After graduating from college and getting married my great-niece and her husband moved to New York state to work at a religious camp and retreat on Lake Erie. In her case (and maybe his), she was answering a call she’d had most of her life to serve her church. She was filled with joy and totally happy with her life's projectory. They came back to Michigan often for holidays, parties, weddings, etc., and her parents visited them, too, but this time he wasn’t feeling well and decided to stay at home rather than make the long trip cooped up in a car. So she and the girls came back alone. I honestly don’t know how someone with two little ones and a baby on the way will get through this first year. It’s hard enough for widows in my age group who have chalked up more life experiences before losing our spouses. All I know for sure is she’ll have both their families and her church family to lean on and time will do the rest.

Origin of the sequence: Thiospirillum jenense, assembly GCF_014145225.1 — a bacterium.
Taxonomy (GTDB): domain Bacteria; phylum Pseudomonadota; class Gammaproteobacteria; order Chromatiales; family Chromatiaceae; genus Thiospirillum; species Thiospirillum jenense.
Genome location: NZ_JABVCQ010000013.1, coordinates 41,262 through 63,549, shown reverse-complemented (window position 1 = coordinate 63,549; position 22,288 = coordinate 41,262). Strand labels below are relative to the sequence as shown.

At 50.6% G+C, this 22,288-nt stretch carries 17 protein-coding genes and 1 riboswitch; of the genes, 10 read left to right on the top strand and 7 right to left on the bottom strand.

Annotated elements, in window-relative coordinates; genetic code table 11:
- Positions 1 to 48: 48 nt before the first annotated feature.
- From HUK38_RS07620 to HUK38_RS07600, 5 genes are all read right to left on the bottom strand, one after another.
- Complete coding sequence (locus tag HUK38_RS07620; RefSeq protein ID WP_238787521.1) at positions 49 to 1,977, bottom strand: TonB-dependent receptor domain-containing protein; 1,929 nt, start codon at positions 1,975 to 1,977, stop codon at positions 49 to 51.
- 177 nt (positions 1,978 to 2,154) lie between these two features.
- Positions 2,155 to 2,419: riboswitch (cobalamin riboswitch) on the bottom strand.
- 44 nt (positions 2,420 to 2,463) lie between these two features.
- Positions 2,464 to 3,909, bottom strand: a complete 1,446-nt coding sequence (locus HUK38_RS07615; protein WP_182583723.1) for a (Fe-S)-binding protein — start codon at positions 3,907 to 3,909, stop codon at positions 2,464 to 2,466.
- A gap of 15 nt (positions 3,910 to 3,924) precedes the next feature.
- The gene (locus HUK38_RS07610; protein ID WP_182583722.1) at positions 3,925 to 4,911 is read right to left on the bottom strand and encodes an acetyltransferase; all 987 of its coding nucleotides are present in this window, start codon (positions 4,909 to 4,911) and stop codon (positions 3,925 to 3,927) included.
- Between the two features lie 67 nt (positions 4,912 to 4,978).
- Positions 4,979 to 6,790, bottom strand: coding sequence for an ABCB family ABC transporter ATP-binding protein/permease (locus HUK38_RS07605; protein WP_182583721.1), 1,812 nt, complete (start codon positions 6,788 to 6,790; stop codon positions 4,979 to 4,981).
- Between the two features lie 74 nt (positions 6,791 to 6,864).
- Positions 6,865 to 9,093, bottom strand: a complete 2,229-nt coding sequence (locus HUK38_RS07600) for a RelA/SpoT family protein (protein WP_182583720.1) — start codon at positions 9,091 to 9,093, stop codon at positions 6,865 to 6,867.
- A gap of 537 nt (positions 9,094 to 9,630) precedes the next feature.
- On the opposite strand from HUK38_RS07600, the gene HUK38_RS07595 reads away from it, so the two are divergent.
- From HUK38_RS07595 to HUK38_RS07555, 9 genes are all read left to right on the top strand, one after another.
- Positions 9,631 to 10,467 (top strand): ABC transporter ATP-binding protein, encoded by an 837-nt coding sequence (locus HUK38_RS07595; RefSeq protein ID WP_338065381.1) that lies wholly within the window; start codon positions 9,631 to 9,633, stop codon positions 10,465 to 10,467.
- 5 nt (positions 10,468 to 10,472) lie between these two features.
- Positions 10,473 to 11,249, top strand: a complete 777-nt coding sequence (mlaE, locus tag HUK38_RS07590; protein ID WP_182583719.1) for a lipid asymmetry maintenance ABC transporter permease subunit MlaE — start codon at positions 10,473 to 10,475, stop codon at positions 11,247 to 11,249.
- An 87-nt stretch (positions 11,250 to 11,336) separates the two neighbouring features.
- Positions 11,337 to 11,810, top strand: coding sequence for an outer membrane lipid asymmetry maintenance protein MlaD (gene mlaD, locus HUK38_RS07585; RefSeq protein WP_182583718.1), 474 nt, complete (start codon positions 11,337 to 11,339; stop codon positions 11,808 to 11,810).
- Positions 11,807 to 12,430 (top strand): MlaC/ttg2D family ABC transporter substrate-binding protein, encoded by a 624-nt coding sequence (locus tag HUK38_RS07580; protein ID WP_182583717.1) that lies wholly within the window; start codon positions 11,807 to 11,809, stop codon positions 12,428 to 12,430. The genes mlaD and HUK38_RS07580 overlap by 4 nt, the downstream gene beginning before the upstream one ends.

Another noteworthy happening in my week: A mini half-day trip I went on through the senior hall. They have a yearly trip labeled “Off the Beaten Path” and the destinations are always tiny towns where they drop us off at a museum and then we’re free to roam the main street shops and have lunch before the bus picks us back up a few hours later. They’re popular trips because most of us who go have a connection to these towns in our pasts. Newago, Michigan, where 50 of us went this week is not a place I had particularly warm, fuzzy feelings about but it’s got a rich history that starts back in 1600s with the French fur traders and voyageurs and includes Prohibition Era gangster Al Capone hanging out in the area. Canoeing and tubing on the Muskegon River are huge summertime draws in the area, but the speakeasies of Capone’s era now exist in the form of a micro brewer and a couple of bars. His lawyer’s former mansion is now a B&B and its said to have tunnels that once connected it to the speakeasies and brothel in the downtown area. Myth or reality, Al Capone and his gang left a mark on a lot of out-of-the-way places in my state and they’re all romanticized to serve the tourist trade. I guess we still love a good Robin Hood story and for some strange twist of reality we probably all assume we’d be on the receiving end of their crime spree and not on the taking-at-gun-point end.